Members of the Somme memorial associations took part in a number of marches and ceremonies yesterday on the eve of the Ulster Tower service which is one of a number of major commemorations around the Somme to the 60,000 dead and wounded on the first day of the battle.

The Somme groups who've been accompanied by five bands split up yesterday for a series of visits to important French and Belgian memorials with Irish links.

Among the stops was the village of Wytschaete where the associations paid their respects at memorial stones on either side of a road to the 36th (Ulster) and the 16th (Irish) Division who fought side by side at the Battle of Messines ridge.

A Church Army officer at Willowfield Parish Church in Belfast, Captain George Newell, said prayers there and there were also ceremonies at the Tynecot cemetery, at a Scottish memorial and later at the Menin Gate memorial where all the organisations congregated for a united service in the afternoon.

The Somme memorial associations are also planning more parades and commemorations tomorrow when the Royal Irish Regiment are also expected to participate in their own ceremony. Mr Hagan said many of the Somme memorial groups had visited the Somme and the other battlefields before but he added that a number of visitors have been seeing their forefathers' graves or their names on memorials to the missing for the first time.

"The whole visit is proving extremely emotional for everyone," said Mr Hagan.

Over 10,000 people will be at the main ceremony later today at the Thiepval memorial which bears the names of over 72,000 soldiers whose bodies were never found.

But before that there will be a smaller ceremony at the massive Lochnagar Crater which was left by a British mine that exploded at 7.28am on July 1, 1916.

The last ceremony of the day will be the one at the Ulster Tower which was built as a memorial to the men of the 36th (Ulster) Division who served in the First World War.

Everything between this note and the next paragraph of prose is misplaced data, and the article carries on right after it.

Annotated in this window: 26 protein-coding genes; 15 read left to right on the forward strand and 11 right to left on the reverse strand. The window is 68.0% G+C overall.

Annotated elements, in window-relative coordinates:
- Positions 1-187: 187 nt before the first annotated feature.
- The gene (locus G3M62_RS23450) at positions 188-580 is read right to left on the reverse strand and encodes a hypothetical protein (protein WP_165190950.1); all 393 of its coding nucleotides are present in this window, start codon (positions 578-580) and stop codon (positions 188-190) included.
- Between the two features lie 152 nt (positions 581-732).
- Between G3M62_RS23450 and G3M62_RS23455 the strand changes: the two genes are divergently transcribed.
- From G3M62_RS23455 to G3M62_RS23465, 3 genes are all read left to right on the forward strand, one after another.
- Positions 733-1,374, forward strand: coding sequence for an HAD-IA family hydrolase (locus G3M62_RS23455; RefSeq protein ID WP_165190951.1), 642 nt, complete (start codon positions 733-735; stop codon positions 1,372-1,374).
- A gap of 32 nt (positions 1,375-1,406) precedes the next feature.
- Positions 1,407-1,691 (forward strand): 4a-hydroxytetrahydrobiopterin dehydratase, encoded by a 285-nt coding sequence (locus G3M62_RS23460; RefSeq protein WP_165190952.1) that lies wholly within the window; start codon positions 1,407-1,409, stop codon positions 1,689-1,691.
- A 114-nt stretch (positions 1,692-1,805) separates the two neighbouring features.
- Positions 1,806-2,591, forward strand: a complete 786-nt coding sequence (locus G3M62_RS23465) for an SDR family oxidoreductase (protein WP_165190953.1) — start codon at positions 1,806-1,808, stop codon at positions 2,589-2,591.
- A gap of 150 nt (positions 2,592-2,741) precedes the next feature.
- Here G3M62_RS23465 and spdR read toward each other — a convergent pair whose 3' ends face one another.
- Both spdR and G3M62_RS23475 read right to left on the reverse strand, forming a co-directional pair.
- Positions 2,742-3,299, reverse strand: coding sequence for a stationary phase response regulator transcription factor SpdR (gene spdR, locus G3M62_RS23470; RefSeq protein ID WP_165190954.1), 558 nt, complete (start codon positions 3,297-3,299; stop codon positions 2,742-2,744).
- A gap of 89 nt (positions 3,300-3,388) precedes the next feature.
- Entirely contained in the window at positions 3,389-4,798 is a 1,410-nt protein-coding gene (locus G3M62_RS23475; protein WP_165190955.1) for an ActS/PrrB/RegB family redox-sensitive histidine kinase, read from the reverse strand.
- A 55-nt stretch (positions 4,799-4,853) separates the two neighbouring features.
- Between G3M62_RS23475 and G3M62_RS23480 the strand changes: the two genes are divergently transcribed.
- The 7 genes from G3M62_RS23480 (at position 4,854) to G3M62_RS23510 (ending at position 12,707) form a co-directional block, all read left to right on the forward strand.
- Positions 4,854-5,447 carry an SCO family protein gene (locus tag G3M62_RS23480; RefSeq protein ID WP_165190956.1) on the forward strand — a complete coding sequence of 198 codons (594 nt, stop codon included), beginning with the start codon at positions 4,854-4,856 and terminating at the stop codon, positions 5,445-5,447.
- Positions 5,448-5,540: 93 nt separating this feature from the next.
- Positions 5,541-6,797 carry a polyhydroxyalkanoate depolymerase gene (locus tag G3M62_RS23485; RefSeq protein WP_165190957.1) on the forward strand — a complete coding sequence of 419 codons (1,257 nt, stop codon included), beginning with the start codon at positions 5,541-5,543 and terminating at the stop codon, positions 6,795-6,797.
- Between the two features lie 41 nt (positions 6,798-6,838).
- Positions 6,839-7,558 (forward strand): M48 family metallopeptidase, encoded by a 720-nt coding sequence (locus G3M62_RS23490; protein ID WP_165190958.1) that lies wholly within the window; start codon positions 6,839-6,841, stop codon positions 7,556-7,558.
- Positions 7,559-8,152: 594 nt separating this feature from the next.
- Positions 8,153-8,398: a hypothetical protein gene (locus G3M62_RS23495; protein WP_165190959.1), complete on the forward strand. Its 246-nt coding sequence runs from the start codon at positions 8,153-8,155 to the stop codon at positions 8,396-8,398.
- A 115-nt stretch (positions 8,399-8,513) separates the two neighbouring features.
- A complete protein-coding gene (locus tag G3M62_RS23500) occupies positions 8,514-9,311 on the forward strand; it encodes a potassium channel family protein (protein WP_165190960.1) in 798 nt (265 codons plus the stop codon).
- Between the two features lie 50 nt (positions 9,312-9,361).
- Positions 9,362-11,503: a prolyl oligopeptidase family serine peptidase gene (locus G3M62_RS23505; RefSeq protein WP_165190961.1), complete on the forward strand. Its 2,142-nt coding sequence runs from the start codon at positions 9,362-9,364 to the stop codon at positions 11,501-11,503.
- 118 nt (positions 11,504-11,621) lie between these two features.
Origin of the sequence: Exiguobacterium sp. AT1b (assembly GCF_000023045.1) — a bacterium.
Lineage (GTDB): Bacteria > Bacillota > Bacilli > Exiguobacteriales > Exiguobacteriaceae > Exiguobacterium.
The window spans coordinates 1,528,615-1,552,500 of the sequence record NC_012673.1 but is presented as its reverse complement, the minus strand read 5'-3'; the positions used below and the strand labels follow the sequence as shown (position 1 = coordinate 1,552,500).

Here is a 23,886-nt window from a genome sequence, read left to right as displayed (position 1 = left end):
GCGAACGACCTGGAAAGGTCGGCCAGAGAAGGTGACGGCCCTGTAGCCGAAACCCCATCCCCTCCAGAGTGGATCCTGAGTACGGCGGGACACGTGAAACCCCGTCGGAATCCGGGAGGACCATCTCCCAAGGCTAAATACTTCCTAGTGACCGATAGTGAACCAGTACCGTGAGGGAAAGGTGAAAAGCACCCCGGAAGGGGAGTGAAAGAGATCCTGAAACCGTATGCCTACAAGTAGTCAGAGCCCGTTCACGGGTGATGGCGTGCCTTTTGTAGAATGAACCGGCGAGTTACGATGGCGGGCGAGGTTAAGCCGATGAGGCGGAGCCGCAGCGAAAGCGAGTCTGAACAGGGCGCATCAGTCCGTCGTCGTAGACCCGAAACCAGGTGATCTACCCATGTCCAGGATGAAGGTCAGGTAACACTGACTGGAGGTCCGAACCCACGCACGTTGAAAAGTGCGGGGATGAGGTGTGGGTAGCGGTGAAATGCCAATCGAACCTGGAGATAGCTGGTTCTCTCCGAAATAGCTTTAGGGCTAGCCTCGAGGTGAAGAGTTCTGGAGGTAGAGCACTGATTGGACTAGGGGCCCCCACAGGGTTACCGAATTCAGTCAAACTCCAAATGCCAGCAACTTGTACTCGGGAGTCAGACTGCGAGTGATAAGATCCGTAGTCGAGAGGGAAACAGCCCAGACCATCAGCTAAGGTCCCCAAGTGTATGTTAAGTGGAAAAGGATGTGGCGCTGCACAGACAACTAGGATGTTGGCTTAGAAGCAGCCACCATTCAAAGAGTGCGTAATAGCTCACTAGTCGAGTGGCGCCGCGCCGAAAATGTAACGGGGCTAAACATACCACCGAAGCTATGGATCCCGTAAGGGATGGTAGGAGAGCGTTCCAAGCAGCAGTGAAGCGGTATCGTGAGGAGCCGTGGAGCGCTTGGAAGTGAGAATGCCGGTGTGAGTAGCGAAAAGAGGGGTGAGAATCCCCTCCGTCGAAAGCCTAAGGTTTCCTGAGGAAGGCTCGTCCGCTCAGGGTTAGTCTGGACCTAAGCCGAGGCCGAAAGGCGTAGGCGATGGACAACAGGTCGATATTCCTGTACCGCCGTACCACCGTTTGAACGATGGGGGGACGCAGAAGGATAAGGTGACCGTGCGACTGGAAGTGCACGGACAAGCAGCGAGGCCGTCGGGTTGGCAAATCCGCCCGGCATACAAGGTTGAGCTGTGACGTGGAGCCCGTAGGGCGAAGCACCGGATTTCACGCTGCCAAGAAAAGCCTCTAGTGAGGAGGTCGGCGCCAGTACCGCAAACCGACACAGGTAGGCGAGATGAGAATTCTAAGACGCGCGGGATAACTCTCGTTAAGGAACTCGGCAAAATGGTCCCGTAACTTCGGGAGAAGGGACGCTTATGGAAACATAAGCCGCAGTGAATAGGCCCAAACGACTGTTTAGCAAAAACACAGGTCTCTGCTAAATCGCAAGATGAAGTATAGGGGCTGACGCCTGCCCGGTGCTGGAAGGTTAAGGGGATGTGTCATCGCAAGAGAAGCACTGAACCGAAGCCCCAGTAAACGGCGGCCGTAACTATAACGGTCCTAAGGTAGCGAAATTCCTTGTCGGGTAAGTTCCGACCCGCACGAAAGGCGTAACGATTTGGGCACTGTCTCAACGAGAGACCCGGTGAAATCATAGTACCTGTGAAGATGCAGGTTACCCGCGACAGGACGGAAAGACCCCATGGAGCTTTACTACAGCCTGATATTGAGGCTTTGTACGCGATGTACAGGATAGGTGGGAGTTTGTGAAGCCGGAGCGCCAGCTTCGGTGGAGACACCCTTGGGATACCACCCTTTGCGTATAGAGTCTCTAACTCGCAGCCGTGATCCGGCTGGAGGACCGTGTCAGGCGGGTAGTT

Mr Hagan said the sacrifices at the Somme where it's estimated that a total of a million men were killed were gaining more recognition right across Northern Ireland.

Last month, 23,000 people took part in a march through Belfast and a re-enactment of the first day of the Somme was held at Woodvale Park.

Mr Hagan said that he and his colleagues had worked closely with descendants of soldiers from regiments which had been set up in west Belfast for nationalists to join during the Great War.

"We are all remembering the same people who were lost," he said, adding that more and more of the people who are showing an interest in the Somme had no direct family connections to the battle.

Mr Hagan said he had himself had only become aware of the losses at the Somme after community activists re-awakened an interest in the battle in the build-up to its 75th anniversary.

"I couldn't believe it. I had been taught all about English history and the likes of the War of the Roses in school but there wasn't a word about the First World War."

He said he had only recently learned that two of his great uncles on his mother's side had died during the Great War.

"I'm still researching their stories. But there's no doubt that finding out that my own ancestors had been at the Somme has only increased my interest in the war and the sacrifices."

At the Ulster Tower yesterday, rehearsals were held for today's ceremony which will also be attended by the First Minister Arlene Foster and the Secretary of State Theresa Villiers. Ireland's four main church leaders are taking part in the service along with the Archbishop of Canterbury, the Most Rev Justin Welby.

East Belfast man Teddy Colligan, who is the resident curator at the Ulster Tower along with his wife Phoebe, said visits to the memorial had been soaring in recent weeks.

He also revealed that a number of journalists from around the world had been compiling reports from the Tower to illustrate the impact of the colossal losses during the battle.

Belfast Telegraph